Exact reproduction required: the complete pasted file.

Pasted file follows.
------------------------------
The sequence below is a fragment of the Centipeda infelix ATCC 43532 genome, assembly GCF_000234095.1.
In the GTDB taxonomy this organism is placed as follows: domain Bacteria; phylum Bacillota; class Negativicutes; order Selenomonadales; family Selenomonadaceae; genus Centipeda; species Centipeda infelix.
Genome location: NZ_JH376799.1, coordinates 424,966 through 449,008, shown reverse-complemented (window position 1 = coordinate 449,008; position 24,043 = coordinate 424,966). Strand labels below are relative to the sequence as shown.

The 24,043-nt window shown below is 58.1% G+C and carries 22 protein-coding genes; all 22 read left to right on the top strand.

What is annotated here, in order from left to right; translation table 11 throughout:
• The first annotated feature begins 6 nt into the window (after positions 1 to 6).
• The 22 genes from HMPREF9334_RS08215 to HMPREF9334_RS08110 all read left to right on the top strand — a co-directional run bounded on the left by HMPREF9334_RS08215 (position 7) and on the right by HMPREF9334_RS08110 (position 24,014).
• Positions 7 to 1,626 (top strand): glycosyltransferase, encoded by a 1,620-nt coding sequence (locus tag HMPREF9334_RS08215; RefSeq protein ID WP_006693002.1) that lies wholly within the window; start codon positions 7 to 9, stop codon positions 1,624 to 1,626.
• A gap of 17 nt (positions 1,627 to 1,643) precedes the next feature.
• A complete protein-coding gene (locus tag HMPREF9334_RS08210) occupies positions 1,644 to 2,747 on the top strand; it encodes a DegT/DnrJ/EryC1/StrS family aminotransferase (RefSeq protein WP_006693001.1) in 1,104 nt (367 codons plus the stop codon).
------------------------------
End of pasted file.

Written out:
The sequence below is a fragment of the Centipeda infelix ATCC 43532 genome, assembly GCF_000234095.1.
In the GTDB taxonomy this organism is placed as follows: domain Bacteria; phylum Bacillota; class Negativicutes; order Selenomonadales; family Selenomonadaceae; genus Centipeda; species Centipeda infelix.
Genome location: NZ_JH376799.1, coordinates 424,966 through 449,008, shown reverse-complemented (window position 1 = coordinate 449,008; position 24,043 = coordinate 424,966). Strand labels below are relative to the sequence as shown.

The 24,043-nt window shown below is 58.1% G+C and carries 22 protein-coding genes; all 22 read left to right on the top strand.

What is annotated here, in order from left to right; translation table 11 throughout:
• The first annotated feature begins 6 nt into the window (after positions 1 to 6).
• The 22 genes from HMPREF9334_RS08215 to HMPREF9334_RS08110 all read left to right on the top strand — a co-directional run bounded on the left by HMPREF9334_RS08215 (position 7) and on the right by HMPREF9334_RS08110 (position 24,014).
• Positions 7 to 1,626 (top strand): glycosyltransferase, encoded by a 1,620-nt coding sequence (locus tag HMPREF9334_RS08215; RefSeq protein ID WP_006693002.1) that lies wholly within the window; start codon positions 7 to 9, stop codon positions 1,624 to 1,626.
• A gap of 17 nt (positions 1,627 to 1,643) precedes the next feature.
• A complete protein-coding gene (locus tag HMPREF9334_RS08210) occupies positions 1,644 to 2,747 on the top strand; it encodes a DegT/DnrJ/EryC1/StrS family aminotransferase (RefSeq protein WP_006693001.1) in 1,104 nt (367 codons plus the stop codon).